Joel Busby here. The other (though largely absent!) contributor to this blog…
I’m in my final semester of seminary at Beeson Divinity School. I’ve also officially begun leadership of University Christian Fellowship at Mountain Brook Community Church — where Andy and I served together prior to his move to the UK. For me, the collision of these two activities have made for very interesting reflection. I’ve transitioned towards thinking really hard about how my theological education will work itself out in my pastoral ministry. I’ve learned so many important things. Now, I want to these truths to “happen”, you know? I guess this means that I’m seriously drawn right now to “Pastoral Theology.”
When I reflect upon my time at Beeson, the doctrine of the Trinity (and all its implications!) represents an area of theology that has challenged my thinking the most. I can’t help but think that I’ve been a functional Unitarian throughout much of my Christian life and ministry.
I’ve been reading James Torrance’s Worship, Community and the Triune God of Grace.
In this small (125 pages) work, Torrance challenges the Christian and the Pastor along these lines. I’ve come across one paragraph I really love:
“It seems to me that in a pastoral situation our first task is not to throw people back on themselves with exhortations and instructions as to what to do and how to do it, but to direct people to the gospel of grace — to Jesus Christ, that they might look to him to lead them, open their hearts in faith and in prayer, and draw them by the Spirit into his eternal life of communion with Father. The Christian doctrine of the Trinity is the grammar of Romans 8 — the grammar of grace, the grammar of our pastoral work. (Torrance, Worship, Community and the Triune God of Grace (Downers Grove: IVP, 1996) 45.)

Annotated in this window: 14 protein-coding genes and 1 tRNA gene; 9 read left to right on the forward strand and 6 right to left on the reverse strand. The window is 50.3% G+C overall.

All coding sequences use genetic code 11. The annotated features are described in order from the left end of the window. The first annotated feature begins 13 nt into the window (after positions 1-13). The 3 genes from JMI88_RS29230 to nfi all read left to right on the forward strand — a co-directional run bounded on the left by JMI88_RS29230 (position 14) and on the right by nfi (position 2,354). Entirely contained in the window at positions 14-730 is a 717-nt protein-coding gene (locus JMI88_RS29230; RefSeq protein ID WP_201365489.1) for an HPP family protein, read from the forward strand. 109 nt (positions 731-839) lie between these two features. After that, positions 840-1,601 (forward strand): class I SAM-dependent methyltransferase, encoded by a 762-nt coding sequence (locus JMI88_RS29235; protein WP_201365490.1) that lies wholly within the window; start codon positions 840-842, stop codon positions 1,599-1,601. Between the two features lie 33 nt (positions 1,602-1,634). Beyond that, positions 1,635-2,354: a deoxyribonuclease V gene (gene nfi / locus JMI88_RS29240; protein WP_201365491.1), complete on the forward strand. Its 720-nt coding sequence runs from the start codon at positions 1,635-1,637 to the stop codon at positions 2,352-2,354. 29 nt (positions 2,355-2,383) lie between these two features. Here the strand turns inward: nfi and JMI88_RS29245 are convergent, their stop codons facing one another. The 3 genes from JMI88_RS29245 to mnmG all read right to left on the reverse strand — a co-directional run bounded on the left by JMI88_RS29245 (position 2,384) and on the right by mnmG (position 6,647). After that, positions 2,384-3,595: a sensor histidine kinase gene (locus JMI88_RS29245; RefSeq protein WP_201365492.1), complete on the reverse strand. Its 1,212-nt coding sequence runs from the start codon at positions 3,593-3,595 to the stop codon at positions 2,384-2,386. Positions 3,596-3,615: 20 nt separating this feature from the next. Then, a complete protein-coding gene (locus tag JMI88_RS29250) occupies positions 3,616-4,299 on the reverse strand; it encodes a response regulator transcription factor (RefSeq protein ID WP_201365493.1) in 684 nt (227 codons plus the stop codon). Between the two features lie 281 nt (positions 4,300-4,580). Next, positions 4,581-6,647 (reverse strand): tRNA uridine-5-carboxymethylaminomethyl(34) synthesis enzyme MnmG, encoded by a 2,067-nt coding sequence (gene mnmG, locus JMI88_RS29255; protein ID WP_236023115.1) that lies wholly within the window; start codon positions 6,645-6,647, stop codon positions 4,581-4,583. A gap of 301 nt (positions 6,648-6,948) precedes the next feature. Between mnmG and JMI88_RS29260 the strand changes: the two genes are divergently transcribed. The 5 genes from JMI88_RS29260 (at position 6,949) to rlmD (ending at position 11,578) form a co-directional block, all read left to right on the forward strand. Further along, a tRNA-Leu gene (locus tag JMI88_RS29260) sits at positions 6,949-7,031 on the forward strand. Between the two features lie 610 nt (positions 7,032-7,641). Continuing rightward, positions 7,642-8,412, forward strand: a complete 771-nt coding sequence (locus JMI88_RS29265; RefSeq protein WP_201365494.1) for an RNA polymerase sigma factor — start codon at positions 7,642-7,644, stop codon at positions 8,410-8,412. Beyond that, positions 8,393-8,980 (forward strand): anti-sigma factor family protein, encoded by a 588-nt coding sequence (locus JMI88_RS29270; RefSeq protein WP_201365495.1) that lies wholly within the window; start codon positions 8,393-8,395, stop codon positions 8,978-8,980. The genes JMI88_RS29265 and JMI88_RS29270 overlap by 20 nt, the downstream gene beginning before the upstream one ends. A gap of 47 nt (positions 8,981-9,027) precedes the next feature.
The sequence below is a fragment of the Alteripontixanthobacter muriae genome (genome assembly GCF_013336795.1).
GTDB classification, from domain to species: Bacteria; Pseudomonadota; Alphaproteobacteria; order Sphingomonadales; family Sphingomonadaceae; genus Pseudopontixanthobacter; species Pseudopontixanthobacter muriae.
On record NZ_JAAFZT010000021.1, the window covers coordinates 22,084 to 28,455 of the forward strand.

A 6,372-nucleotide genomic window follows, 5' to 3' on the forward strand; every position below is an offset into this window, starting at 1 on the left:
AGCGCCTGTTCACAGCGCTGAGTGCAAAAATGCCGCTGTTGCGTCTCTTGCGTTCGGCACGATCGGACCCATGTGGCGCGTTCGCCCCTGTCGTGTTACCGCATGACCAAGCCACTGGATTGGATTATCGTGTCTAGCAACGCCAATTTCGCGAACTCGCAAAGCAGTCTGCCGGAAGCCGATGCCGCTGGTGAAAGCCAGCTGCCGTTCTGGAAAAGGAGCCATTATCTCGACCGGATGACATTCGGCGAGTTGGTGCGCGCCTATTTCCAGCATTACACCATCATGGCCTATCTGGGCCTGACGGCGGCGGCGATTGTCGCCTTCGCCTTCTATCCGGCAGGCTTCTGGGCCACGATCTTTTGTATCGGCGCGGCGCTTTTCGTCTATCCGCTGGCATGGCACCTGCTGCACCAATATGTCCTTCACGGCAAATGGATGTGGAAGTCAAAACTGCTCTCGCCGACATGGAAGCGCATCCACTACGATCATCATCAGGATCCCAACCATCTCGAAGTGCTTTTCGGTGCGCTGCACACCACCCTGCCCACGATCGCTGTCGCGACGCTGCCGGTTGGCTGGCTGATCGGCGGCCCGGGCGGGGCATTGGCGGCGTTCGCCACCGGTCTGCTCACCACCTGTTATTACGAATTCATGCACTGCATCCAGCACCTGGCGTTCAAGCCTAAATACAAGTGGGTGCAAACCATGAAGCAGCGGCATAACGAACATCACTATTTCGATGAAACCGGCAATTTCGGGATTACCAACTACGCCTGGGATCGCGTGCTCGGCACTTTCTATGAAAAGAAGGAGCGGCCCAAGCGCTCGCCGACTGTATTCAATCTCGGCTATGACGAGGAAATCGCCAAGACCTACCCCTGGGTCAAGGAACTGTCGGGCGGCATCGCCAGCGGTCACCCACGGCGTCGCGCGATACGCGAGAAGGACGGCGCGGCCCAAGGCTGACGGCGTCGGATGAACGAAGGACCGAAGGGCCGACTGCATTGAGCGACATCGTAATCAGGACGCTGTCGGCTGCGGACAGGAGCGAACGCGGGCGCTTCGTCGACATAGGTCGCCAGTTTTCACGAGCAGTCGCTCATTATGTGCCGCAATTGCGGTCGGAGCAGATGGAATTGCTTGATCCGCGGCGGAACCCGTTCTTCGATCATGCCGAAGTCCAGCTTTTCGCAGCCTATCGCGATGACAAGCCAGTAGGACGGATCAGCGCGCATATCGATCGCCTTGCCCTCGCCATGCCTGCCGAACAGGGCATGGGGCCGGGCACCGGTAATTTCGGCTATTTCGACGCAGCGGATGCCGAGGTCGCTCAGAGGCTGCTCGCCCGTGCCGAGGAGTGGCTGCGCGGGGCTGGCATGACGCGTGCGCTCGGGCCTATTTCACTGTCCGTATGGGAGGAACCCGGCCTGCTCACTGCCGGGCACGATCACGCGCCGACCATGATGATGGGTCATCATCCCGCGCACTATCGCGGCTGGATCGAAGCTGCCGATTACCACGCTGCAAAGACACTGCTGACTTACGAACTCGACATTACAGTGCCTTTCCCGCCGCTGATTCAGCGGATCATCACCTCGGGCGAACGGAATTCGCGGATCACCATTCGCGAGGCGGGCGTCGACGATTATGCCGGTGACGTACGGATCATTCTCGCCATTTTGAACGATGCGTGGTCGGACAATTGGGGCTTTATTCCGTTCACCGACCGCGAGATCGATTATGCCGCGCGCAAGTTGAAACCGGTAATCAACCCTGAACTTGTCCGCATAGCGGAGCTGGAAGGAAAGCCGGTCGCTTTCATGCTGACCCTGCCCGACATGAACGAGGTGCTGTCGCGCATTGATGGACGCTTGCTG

I’d love your thoughts.
How have you noticed the Doctrine of the Trinity guide and shape your ministry, your preaching, your worship leadership, your devotional life? Or has it?
My hope is that such a question would be almost impossible to answer — Trinitarian understanding of God is so fundamental that we can’t even pinpoint how it shapes us. But I’m afraid this isn’t the case…